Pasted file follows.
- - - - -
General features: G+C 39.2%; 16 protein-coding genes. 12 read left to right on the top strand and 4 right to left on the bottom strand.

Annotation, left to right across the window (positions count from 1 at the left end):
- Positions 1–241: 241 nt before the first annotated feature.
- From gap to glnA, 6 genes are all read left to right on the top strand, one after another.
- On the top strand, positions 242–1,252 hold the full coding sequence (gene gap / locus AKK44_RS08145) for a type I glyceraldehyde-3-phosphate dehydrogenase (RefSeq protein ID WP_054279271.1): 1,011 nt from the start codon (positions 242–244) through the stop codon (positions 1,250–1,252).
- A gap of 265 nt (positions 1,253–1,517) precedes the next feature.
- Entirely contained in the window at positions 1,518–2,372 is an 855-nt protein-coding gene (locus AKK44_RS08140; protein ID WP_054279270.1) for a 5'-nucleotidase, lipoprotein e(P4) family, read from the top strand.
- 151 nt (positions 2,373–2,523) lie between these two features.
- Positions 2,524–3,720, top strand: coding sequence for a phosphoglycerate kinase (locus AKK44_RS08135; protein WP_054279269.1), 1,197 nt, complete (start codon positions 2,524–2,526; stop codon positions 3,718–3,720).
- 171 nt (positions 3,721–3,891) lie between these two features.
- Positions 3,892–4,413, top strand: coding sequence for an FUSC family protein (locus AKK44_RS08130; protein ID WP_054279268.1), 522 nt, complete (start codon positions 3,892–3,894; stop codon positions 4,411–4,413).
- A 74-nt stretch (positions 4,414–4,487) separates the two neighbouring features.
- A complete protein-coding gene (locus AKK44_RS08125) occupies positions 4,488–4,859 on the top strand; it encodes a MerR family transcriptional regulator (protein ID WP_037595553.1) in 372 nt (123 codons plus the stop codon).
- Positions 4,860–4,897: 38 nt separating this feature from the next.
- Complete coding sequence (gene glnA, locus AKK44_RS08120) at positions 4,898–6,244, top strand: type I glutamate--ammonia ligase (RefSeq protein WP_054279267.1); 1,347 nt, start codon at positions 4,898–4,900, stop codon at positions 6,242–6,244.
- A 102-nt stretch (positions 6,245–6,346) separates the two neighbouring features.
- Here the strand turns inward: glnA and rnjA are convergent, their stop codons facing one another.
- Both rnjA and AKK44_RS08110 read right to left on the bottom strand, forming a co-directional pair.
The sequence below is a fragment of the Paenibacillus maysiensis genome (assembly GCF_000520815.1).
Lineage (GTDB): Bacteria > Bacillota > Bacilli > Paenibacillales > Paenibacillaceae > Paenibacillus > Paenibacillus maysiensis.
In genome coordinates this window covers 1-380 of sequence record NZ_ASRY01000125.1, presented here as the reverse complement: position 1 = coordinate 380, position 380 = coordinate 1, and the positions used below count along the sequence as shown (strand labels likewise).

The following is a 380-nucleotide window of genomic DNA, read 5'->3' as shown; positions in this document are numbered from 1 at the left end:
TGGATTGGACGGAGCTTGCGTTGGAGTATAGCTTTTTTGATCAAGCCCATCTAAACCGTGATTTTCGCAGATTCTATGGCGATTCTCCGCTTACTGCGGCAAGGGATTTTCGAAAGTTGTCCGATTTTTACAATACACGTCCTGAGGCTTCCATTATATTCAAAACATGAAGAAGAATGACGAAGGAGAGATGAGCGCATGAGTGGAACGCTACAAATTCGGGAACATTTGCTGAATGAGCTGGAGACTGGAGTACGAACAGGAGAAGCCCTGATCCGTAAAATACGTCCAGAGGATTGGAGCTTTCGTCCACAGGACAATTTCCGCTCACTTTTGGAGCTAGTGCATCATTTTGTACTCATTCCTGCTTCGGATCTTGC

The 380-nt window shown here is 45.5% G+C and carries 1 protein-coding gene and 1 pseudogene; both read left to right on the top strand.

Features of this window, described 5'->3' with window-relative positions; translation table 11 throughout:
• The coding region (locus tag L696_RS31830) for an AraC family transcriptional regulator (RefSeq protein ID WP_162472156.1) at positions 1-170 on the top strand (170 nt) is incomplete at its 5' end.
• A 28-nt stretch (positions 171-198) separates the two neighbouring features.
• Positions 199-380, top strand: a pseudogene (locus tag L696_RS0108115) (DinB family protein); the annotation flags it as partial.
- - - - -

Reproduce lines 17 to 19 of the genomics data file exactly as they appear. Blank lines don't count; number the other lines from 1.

- Here the strand turns inward: glnA and rnjA are convergent, their stop codons facing one another.
- Both rnjA and AKK44_RS08110 read right to left on the bottom strand, forming a co-directional pair.
The sequence below is a fragment of the Paenibacillus maysiensis genome (assembly GCF_000520815.1).